For Noll Family, First Mainstrasse Without Mick is Bittersweet
Mick Noll's iconic German-inspired food booth will be open for business as Covington's Maifest opens on Friday in Mainstrasse Village. Though the booth's namesale - a founder of the Village and its associated festivals - died last November, his family is carrying the torch. And the super brats. And goetta balls.
"We're trying to keep up to his standard. He taught me and my brothers and my mom - well, he didn't teach my mom, she taught him," said Mick Noll's son, Ludwig Noll, who was clad in his lederhosen during a Maifest media preview earlier this week at Commonwealth Bistro on Main Street. "But, he taught us everything we need to know to do it."
The booth is almost always found at the corner of Sixth and Philadelphia Streets, where Glier's Goetta is used for the popular balls, and German meats and treats are also bought en masse at each festival.
The only thing missing will be Mick.
"It's bittersweet, it's really bittersweet," Noll said. "We've had one event already to help us get ready emotionally."
His father, Ludwig said, was about celebrating life. "Not just German culture and history, which we have always embraced, but anybody and everybody," he said. "That's what these festivals are about. It's about bringing everybody together whether you know them or not, whether you're from Helentown or Botany Hills or from all over the city and Cincinnati. It brings them together and they sit down and have a beer and a brat and a pretzel and whatever kind of good food that you want, and they sit and enjoy each other. That's what he taught me. That's what we're doing this for. That's what it was about for us."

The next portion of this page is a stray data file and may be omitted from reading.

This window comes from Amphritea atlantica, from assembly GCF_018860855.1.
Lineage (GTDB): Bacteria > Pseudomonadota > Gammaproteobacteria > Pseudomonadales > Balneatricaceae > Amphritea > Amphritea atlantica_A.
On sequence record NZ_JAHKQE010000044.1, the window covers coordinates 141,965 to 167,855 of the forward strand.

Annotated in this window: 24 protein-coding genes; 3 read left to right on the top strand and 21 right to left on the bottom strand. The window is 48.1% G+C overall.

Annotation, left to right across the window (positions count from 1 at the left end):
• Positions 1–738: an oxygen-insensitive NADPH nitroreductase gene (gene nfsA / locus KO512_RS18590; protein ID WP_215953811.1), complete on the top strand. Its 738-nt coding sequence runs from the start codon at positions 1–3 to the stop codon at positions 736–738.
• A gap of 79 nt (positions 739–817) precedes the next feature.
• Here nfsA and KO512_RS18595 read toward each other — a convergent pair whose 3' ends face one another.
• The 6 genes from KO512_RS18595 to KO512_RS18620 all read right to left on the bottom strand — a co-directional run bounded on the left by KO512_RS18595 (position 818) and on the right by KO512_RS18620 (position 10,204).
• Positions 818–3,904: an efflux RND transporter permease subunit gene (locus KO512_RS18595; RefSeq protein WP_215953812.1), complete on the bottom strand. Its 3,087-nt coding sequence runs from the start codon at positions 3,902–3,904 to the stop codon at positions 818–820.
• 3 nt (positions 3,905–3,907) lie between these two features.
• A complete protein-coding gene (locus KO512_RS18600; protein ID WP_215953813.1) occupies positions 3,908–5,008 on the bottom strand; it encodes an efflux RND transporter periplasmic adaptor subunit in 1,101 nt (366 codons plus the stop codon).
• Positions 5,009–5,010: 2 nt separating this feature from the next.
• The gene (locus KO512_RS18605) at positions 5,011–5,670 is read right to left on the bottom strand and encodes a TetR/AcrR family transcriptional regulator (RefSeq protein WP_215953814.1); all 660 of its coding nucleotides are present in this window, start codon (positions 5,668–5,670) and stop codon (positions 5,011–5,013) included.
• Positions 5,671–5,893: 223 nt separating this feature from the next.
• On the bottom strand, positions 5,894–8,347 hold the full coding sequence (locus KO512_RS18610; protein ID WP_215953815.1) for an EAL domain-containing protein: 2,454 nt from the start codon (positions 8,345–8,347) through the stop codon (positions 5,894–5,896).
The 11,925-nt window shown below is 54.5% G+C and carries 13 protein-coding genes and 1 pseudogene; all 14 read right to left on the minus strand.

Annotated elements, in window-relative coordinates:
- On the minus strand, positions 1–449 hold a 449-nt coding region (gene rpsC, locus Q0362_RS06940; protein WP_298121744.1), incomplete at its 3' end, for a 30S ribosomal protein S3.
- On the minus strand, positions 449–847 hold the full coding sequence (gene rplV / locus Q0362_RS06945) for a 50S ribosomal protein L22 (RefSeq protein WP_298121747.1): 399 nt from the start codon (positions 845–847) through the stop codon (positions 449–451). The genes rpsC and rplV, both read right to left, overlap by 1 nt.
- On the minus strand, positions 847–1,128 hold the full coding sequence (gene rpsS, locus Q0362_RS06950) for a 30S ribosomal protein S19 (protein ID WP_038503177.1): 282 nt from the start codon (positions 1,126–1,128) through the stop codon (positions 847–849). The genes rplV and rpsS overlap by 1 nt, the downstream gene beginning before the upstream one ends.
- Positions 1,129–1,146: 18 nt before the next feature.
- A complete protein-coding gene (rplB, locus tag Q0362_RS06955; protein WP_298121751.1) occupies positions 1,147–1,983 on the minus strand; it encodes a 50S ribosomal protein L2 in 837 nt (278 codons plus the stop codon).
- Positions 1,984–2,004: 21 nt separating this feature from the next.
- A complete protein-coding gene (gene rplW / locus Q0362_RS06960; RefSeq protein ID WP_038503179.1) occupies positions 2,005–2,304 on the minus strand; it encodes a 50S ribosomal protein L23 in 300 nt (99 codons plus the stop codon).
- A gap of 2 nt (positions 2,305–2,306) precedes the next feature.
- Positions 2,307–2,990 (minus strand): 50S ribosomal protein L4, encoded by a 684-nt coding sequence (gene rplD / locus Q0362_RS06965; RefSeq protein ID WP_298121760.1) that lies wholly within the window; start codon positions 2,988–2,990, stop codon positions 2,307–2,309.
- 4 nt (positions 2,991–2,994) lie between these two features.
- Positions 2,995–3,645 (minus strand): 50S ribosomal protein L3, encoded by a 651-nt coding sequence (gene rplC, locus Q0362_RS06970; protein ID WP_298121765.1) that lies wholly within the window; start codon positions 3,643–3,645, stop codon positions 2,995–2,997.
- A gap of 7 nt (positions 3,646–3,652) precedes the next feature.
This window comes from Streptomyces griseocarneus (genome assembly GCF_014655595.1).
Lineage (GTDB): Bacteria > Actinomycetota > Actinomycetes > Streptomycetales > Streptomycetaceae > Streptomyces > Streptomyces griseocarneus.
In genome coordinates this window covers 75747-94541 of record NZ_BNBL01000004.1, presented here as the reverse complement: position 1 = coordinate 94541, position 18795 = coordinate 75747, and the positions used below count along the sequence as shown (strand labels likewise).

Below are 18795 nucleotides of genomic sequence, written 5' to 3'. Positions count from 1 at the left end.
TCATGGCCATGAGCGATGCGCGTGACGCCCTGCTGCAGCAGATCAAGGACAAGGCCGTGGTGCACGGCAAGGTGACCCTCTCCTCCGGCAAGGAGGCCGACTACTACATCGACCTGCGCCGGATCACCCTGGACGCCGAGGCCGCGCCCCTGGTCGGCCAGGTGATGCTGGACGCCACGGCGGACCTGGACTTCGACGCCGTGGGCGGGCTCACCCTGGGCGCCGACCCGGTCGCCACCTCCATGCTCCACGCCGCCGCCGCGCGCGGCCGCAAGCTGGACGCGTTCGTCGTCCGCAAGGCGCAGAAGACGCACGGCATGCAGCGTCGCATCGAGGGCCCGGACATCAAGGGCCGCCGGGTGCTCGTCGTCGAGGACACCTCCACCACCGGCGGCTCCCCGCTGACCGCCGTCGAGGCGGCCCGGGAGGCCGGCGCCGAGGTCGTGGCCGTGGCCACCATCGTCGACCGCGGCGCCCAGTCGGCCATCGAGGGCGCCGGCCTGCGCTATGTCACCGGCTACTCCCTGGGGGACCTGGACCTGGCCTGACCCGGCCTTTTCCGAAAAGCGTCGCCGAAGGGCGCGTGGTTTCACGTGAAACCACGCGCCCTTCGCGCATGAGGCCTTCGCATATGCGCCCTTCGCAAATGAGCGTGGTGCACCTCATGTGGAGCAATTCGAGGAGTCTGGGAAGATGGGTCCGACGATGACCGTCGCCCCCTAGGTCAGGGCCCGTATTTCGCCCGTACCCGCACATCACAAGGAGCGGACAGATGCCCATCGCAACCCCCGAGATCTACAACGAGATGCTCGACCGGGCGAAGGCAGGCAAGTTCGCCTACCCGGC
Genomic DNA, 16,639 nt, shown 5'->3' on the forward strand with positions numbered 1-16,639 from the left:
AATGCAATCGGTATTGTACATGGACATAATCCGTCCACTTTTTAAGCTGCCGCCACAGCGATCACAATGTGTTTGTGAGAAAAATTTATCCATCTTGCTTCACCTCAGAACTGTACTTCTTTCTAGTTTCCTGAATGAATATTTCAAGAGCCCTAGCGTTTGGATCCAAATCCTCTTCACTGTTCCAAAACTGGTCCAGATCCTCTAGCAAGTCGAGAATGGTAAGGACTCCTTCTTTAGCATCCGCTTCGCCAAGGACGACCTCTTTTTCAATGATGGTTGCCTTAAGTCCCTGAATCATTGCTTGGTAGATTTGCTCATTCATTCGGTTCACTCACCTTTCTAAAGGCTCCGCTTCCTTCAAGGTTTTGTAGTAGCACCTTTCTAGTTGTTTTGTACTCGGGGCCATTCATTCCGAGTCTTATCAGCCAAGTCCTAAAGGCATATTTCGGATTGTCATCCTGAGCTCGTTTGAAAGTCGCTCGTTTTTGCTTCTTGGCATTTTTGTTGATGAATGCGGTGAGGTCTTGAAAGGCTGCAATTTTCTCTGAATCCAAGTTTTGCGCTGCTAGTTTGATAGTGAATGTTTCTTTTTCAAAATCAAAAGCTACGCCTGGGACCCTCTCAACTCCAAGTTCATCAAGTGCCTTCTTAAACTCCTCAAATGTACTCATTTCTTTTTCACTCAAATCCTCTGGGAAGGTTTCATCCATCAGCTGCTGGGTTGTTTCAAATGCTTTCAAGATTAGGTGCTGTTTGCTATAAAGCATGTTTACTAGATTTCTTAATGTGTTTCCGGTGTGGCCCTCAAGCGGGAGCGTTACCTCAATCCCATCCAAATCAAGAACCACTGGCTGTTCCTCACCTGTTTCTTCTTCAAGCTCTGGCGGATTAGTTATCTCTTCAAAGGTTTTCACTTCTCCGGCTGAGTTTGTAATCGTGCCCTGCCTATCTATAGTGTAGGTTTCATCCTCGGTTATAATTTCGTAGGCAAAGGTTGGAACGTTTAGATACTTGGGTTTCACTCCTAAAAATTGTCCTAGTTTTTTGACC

Pat Noll, Mick's wife and the mother of three sons (Ludwig, John, and Joseph), was at Commonwealth Bistro, too, to present one of Mick's treasures to Chef Chris Burns. It was the top of a beer barrel that had been cut in half and adorned with art that shows three rabbits and features a riddle of sorts. Local German historian Don Heinrich Tolzmann was on hand to translate the words: Three rabbits with three sets of ears and each has two of the same. "It's a riddle, you have to figure out what it means to have two of the same," Tolzmann said.
Pat Noll explained that the barrell art had been created for the family's restaurant, Covington Haus, which operated for years on Sixth Street in a former Covington firehouse. "He cut it in half and had it painted," Pat Noll said. "It represented cooperation. If you didn't have enough of something, you share with your partners. It was like getting people together and sharing all your talents."
Chris Burns and Mick Noll had developed a friendship, and Commonwealth Bistro is one of the latest attractions added to a German-inspired neighborhood that Mick Noll helped establish nearly forty years ago. As it turns out, the rabbit is a symbol used in Commonwealth's branding.
"I had some shirts made a couple years ago," Ludwig said. "They said, Das ist tradition."
Now as Maifest rolls around again, and a piece of Mick Noll's art is placed at Commonwealth, that tradition lives on.
"He loved Mainstrasse," Pat Noll said of her late husband, as she began to choke up, handing over the barrel to Chef Burns. "So, this will be very nice that it is kept in an area which he liked."
Written by Michael Monks, editor & publisher
Photo: Ludwig Noll holds his daughter, and Pat Noll stands next to Chef Chris Burns (RCN)